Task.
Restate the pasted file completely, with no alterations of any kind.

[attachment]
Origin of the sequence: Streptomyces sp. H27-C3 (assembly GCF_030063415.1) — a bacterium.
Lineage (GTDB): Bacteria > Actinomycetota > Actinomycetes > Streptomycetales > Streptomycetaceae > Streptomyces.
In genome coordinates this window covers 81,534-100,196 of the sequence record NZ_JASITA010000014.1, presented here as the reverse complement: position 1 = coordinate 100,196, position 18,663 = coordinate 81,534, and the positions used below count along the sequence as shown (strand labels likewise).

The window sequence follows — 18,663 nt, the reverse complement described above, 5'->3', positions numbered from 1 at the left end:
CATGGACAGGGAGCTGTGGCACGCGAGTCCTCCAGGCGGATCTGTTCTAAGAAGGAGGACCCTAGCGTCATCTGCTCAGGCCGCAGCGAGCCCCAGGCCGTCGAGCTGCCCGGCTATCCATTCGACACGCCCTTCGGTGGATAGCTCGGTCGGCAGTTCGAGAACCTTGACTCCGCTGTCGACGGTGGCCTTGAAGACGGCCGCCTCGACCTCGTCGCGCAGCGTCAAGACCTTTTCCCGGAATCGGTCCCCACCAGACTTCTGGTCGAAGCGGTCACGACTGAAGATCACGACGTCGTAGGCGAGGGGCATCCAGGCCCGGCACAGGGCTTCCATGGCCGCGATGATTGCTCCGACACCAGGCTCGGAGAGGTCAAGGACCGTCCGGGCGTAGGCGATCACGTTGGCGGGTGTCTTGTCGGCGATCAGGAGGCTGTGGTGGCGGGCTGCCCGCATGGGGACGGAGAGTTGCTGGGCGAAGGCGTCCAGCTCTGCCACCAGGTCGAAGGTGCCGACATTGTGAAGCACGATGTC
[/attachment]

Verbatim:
Origin of the sequence: Streptomyces sp. H27-C3 (assembly GCF_030063415.1) — a bacterium.
Lineage (GTDB): Bacteria > Actinomycetota > Actinomycetes > Streptomycetales > Streptomycetaceae > Streptomyces.
In genome coordinates this window covers 81,534-100,196 of the sequence record NZ_JASITA010000014.1, presented here as the reverse complement: position 1 = coordinate 100,196, position 18,663 = coordinate 81,534, and the positions used below count along the sequence as shown (strand labels likewise).

The window sequence follows — 18,663 nt, the reverse complement described above, 5'->3', positions numbered from 1 at the left end:
CATGGACAGGGAGCTGTGGCACGCGAGTCCTCCAGGCGGATCTGTTCTAAGAAGGAGGACCCTAGCGTCATCTGCTCAGGCCGCAGCGAGCCCCAGGCCGTCGAGCTGCCCGGCTATCCATTCGACACGCCCTTCGGTGGATAGCTCGGTCGGCAGTTCGAGAACCTTGACTCCGCTGTCGACGGTGGCCTTGAAGACGGCCGCCTCGACCTCGTCGCGCAGCGTCAAGACCTTTTCCCGGAATCGGTCCCCACCAGACTTCTGGTCGAAGCGGTCACGACTGAAGATCACGACGTCGTAGGCGAGGGGCATCCAGGCCCGGCACAGGGCTTCCATGGCCGCGATGATTGCTCCGACACCAGGCTCGGAGAGGTCAAGGACCGTCCGGGCGTAGGCGATCACGTTGGCGGGTGTCTTGTCGGCGATCAGGAGGCTGTGGTGGCGGGCTGCCCGCATGGGGACGGAGAGTTGCTGGGCGAAGGCGTCCAGCTCTGCCACCAGGTCGAAGGTGCCGACATTGTGAAGCACGATGTC